You can make measurements, however. You will need to measure the force on the object as the air blast tries to push it "downwind". One method might be to mount the object under test so it is restrained from moving backwards (as a result of airflow impinging on it) with springs holding it at the top and bottom. Thus, the drag caused when the air flows, causes the springs to stretch a little. The amount that the springs stretch, indicates how much drag is occurring. The test object that stretches the springs the least, has the least air resistance.


Bob Wilson

Hi Angeline,

this sounds like a great experiment! Your teachers might have told you that the first step in science is defining the problem, and I think that is the first step that is needed here. I suggest you start by defining what variables you can control, measure, or calculate. For example, you can control the wind speed of the wind tunnel and the design of the towers. You may be able to measure forces that the towers exert on whatever surface they are resting on, but you cannot control it directly. The force on the tower is a dependent variable, while the wind speed is an independent variable (if you have not heard these terms, you can look them up on-line). The force exerted on the tower by the wind would have to be calculated from some other measurements, as it cannot be directly measured. My point here is that you have to be careful in thinking about what you can actually control or measure and what you cannot. A term like "most aerodynamic" is vague, and vague terms are things we want to avoid in science.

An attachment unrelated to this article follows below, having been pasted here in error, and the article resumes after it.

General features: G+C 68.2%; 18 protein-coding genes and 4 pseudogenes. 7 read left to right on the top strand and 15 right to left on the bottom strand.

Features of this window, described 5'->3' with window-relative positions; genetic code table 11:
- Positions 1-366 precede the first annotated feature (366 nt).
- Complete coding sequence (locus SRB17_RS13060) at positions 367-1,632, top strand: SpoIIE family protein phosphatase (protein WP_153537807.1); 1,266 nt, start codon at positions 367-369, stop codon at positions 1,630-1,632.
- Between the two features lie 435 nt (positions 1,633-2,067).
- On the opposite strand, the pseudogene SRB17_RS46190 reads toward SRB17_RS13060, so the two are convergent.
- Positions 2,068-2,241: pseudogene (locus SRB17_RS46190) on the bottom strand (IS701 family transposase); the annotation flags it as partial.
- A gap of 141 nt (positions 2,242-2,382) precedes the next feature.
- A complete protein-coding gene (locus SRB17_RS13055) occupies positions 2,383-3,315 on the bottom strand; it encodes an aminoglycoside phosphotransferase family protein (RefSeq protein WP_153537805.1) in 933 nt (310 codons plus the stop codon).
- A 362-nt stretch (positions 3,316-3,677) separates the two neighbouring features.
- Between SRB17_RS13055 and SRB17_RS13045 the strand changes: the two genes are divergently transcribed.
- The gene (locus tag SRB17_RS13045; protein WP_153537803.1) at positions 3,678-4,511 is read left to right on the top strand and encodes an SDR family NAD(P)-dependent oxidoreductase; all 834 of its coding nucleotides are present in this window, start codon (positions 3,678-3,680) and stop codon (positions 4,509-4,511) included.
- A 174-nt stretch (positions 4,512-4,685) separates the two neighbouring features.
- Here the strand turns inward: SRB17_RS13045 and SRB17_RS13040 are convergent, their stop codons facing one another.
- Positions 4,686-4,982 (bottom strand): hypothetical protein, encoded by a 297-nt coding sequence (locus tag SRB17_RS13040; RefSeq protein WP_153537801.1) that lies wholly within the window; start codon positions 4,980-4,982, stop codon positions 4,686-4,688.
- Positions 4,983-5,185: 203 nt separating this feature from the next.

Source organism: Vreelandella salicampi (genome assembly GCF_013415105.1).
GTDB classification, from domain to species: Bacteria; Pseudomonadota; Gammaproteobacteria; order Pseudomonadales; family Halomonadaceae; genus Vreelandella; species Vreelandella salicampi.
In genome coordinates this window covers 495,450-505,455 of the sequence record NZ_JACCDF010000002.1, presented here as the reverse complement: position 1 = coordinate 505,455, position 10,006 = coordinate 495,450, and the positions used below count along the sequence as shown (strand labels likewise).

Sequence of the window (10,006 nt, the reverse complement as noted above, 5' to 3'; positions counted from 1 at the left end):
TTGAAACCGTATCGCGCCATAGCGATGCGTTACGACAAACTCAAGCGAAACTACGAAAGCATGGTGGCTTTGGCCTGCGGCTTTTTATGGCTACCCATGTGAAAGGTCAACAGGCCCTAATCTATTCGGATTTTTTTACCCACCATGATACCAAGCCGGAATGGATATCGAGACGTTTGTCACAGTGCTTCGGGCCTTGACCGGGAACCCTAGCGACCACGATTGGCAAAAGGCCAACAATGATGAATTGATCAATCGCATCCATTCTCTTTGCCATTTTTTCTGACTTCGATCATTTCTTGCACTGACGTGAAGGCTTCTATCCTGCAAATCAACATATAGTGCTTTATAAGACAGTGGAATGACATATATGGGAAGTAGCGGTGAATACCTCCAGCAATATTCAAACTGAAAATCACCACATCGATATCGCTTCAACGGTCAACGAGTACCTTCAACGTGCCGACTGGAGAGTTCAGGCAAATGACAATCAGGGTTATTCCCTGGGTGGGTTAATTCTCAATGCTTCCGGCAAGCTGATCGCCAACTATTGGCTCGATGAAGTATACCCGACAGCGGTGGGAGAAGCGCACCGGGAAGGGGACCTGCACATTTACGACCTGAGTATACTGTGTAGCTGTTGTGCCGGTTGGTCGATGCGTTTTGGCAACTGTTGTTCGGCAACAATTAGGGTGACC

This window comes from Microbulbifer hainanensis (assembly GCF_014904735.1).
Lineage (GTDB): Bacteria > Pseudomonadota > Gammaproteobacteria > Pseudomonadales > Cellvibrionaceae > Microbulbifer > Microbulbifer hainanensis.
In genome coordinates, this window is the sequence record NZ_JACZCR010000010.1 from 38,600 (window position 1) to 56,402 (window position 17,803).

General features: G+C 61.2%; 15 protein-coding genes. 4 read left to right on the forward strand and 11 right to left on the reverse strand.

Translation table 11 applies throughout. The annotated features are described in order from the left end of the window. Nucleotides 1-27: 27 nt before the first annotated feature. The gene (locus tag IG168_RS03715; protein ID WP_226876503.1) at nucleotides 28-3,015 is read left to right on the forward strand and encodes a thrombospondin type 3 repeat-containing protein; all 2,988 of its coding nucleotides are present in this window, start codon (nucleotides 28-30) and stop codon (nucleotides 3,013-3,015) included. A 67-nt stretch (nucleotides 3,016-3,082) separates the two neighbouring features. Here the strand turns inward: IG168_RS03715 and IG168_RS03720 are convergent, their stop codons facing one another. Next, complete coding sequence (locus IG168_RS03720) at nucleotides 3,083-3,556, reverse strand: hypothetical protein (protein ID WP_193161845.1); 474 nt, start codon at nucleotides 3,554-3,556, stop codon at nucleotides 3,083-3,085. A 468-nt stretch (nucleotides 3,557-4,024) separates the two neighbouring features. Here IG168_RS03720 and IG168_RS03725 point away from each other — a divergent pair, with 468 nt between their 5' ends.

So with this in mind, what would you like to test? You mentioned forces, so I am assuming you have the ability to measure forces. Perhaps you could put your pressure sensors under the posts of the towers and measure the values compared with different wind speeds. You did not mention sizes of your equipment, but the type of measuring apparatus definitely depends on the sizes involved. Alternatively, if the towers are very flexible, you might be able to use a camera to capture them bending in the wind. In both cases, you could then estimate/calculate how much force is applied by the wind. You might also compare the cross-sectional area of each tower to the force applied and draw some conclusions there.

Hope this helps,
Burr Zimmerman